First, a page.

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Extract: The Lying Game by Ruth Ware

The Lying Game is the twisty new mystery from Ruth Ware, bestselling author of In A Dark, Dark Wood and The Woman in Cabin 10.

The text message arrives in the small hours of the night. It’s just three words: I need you. Isa drops everything, takes her baby daughter and heads straight to Salten. She spent the most significant days of her life at boarding school on the marshes there, days which still cast their shadow over her.

At school Isa and her three best friends used to play the Lying Game. They competed to convince people of the most outrageous stories. Now, after seventeen years of secrets, something terrible has been found on the beach. Something which will force Isa to confront her past, together with the three women she hasn’t seen for years, but has never forgotten.

Theirs is no cosy reunion: Salten isn’t a safe place for them, not after what they did. It’s time for the women to get their story straight.

Read on for an extract from The Lying Game!

The Lying Game
Ruth Ware

The Reach is wide and quiet this morning, the pale blue sky streaked with pink mackerel-belly clouds, the shallow sea barely rippling in the slight breeze, and so the sound of the dog barking breaks into the calm like gunshots, setting flocks of gulls crying and wheeling in the air.
        Plovers and terns explode up as the dog bounds joyously down the riverbank, scampering down the runnelled side, where the earth turns from spiky grassy dunes to reed-specked mud, where the water wavers between salt and fresh.
        In the distance the Tide Mill stands sentinel, black and battered against the cool calm of the morning sky, the only man-made structure in a landscape slowly crumbling back into the sea.
        ‘Bob!’ The woman’s voice rings out above the volley of barks as she pants to catch up. ‘Bob, you rascal. Drop it. Drop it, I say. What’ve you found?’
        As she draws closer the dog tugs again at the object protruding from the mud, trying to pull it free.
        ‘Bob, you filthy brute, you’re covered. Let it go. Oh God, it’s not another dead sheep, is it?’
        It’s the last heroic yank that sends the dog staggering back along the shore, something in its jaw. Triumphant, he scrambles up the bank to lay the object at the feet of his owner.
        And as she stands, looking dumbstruck, the dog panting at her feet, the silence returns to the bay, like a tide coming in.

Rule One

Tell a Lie

The sound is just an ordinary text alert, a quiet ‘beep beep’ in the night that does not wake Owen, and would not have woken me except that I was already awake, lying there, staring into the darkness, the baby at my breast snuffling, not quite feeding, not quite unlatching.
        I lie there for a moment thinking about the text, wondering who it could be. Who’d be texting at this hour? None of my friends would be awake . . . unless it’s Milly gone into labour already . . . God, it can’t be Milly, can it? I’d promised to take Noah if Milly’s parents couldn’t get up from Devon in time to look after him but I never really thought . . .
        I can’t quite reach the phone from where I’m lying, and at last I unlatch Freya with a finger in the corner of her mouth, and rock her gently onto her back, milk-sated, her eyes rolling back in her head like someone stoned. I watch her for a moment, my palm resting lightly on her firm little body, feeling the thrum of her heart in the birdcage of her chest as she settles, and then I turn to check my phone, my own heart quickening slightly like a faint echo of my daughter’s.
        As I tap in my PIN, squinting slightly at the brightness of the screen, I tell myself to stop being silly – it’s four weeks until Milly’s due, it’s probably just a spam text, Have you considered claiming a refund for your payment protection insurance?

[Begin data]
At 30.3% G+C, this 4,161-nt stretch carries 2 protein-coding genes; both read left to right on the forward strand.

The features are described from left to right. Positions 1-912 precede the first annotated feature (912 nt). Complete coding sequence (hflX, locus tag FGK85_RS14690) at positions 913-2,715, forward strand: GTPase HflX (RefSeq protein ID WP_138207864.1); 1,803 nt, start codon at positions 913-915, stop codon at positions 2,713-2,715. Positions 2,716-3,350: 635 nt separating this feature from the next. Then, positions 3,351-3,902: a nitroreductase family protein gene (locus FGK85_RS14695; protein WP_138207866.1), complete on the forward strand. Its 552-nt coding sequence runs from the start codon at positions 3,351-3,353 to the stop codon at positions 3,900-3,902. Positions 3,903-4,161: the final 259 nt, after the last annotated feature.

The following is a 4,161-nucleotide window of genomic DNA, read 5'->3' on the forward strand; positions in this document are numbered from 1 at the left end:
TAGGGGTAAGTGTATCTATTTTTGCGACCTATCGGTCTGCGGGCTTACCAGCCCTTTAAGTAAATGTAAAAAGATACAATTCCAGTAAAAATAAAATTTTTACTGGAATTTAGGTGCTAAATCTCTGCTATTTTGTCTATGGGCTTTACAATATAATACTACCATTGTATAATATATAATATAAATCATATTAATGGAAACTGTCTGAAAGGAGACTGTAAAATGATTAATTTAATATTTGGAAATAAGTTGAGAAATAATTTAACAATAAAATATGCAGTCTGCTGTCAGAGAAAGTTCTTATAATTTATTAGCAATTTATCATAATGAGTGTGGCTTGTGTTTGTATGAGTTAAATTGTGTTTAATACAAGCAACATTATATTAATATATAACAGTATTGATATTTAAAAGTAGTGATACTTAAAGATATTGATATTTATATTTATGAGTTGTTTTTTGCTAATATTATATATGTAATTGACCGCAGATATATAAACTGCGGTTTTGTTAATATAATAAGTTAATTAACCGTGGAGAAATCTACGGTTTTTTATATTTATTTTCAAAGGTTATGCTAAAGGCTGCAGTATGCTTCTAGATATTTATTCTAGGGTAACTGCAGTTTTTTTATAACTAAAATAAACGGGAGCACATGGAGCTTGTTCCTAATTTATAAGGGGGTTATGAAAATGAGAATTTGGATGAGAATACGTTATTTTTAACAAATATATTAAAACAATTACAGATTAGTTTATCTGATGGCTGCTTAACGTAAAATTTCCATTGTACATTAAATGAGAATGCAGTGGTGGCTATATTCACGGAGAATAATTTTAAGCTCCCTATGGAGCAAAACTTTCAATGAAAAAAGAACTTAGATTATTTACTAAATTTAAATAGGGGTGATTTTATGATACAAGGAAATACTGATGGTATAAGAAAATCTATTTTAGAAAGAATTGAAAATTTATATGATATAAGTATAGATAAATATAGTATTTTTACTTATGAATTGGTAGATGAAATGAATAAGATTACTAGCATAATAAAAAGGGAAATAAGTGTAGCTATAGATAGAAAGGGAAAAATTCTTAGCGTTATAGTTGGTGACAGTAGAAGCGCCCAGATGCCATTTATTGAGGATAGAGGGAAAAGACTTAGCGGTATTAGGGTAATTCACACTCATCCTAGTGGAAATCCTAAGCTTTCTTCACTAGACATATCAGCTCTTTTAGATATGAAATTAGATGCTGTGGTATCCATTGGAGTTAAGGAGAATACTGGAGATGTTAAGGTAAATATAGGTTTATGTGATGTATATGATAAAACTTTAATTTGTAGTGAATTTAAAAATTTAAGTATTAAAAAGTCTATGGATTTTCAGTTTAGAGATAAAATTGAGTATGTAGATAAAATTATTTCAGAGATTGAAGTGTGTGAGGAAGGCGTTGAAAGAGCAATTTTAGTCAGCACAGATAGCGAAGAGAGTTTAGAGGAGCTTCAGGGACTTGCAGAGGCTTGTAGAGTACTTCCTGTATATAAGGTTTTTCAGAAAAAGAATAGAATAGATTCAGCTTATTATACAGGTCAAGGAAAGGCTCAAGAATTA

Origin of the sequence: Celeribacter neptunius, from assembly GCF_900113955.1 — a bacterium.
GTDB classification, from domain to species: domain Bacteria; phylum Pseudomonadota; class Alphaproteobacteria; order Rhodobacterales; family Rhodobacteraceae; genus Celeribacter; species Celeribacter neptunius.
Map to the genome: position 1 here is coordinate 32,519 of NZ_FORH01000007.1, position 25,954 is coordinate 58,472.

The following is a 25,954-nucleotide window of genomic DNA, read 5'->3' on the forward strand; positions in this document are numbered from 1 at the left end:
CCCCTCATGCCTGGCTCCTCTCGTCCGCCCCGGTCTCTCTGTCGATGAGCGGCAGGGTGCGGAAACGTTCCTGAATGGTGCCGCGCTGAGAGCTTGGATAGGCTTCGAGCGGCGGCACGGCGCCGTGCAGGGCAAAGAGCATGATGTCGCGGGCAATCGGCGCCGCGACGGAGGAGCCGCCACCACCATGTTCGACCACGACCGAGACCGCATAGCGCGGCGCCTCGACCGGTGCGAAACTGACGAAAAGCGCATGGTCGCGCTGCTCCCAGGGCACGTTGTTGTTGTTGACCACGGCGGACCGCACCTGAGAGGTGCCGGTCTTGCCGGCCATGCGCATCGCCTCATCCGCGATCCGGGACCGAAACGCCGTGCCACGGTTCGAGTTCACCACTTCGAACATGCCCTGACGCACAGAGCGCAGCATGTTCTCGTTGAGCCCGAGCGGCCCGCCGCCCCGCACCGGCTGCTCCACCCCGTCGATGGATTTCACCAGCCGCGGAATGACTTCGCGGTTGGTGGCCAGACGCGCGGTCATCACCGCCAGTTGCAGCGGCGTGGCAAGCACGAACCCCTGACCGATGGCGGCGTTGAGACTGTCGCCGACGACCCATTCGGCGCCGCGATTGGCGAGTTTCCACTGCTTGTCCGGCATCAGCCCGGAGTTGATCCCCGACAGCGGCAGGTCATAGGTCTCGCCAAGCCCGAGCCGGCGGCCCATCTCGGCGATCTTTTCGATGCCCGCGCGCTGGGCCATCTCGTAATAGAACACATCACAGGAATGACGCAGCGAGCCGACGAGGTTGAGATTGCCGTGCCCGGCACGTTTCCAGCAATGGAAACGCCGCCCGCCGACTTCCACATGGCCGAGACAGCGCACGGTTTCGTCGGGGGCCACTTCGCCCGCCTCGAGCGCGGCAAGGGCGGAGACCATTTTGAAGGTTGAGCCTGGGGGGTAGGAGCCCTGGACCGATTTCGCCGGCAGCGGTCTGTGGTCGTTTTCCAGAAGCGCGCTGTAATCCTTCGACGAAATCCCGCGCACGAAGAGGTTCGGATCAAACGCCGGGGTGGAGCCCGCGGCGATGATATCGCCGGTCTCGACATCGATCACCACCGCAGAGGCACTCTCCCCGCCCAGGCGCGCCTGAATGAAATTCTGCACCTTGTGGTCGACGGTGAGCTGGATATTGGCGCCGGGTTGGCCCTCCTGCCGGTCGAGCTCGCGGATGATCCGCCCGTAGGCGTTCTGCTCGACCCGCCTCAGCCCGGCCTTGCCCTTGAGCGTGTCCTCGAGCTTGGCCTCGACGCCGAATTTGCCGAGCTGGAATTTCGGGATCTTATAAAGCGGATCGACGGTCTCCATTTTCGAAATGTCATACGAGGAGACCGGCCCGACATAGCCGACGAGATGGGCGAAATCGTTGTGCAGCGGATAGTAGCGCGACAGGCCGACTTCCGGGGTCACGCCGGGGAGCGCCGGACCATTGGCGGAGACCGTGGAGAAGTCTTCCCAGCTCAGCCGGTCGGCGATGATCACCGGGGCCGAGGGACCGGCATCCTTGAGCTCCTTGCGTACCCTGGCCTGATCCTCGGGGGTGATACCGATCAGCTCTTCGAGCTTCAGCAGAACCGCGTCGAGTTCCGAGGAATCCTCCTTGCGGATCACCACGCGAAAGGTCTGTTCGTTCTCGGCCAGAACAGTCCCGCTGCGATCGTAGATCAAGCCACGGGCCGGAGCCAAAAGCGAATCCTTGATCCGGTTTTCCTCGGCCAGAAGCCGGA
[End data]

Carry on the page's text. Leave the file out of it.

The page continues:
But, when I get the phone unlocked, it’s not Milly. And the text is only three words.
        I need you.

It is 3.30 a.m., and I am very, very awake, pacing the cold kitchen floor, biting at my fingernails to try and quell the longing for a cigarette. I haven’t touched one for nearly ten years, but the need for one ambushes me at odd moments of stress and fear.
        I need you.
        I don’t need to ask what it means – because I know, just as I know who sent it, even though it’s from a number I don’t recognise.
        Kate Atagon.
        Just the sound of her name brings her back to me, like a vivid rush – the smell of her soap, the freckles across the bridge of her nose, cinnamon against olive. Kate. Fatima. Thea. And me.
        I close my eyes, and picture them all, the phone still warm in my pocket, waiting for the texts to come through.
        Fatima will be lying asleep beside Ali, curled into his spine. Her reply will come around 6 a.m., when she gets up to make breakfast for Nadia and Samir and get them ready for school.
        Thea – Thea is harder to picture. If she’s working nights she’ll be in the casino where phones are forbidden to staff, and shut up in lockers until their shifts are finished. She’ll roll off shift at eight in the morning, perhaps? Then she’ll have a drink with the other girls, and then she’ll reply, wired up with a successful night dealing with punters, collating chips, watching for card sharps and professional gamblers.
        And Kate. Kate must be awake – she sent the text, after all. She’ll be sitting at her dad’s work table – hers now, I suppose – in the window overlooking the Reach, with the waters turning pale grey in the predawn light, reflecting the clouds and the dark hulk of the Tide Mill. She will be smoking, as she always did. Her eyes will be on the tides, the endlessly shifting, eddying tides, on the view that never changes and yet is never the same from one moment to the next – just like Kate herself.
        Her long hair will be drawn back from her face, showing her fine bones, and the lines that thirty-two years of wind and sea have etched at the corners of her eyes. Her fingers will be stained with oil paint, ground into the cuticles, deep beneath the nails, and her eyes will be at their darkest slate blue, deep and unfathomable. She will be waiting for our replies. But she knows what we’ll say – what we’ve always said, whenever we’ve got that text, those three words.
        I’m coming.
        I’m coming.
        I’m coming.
‘I’m coming!’ I shout it up the stairs, as Owen calls something down above Freya’s sleepy squawking cries.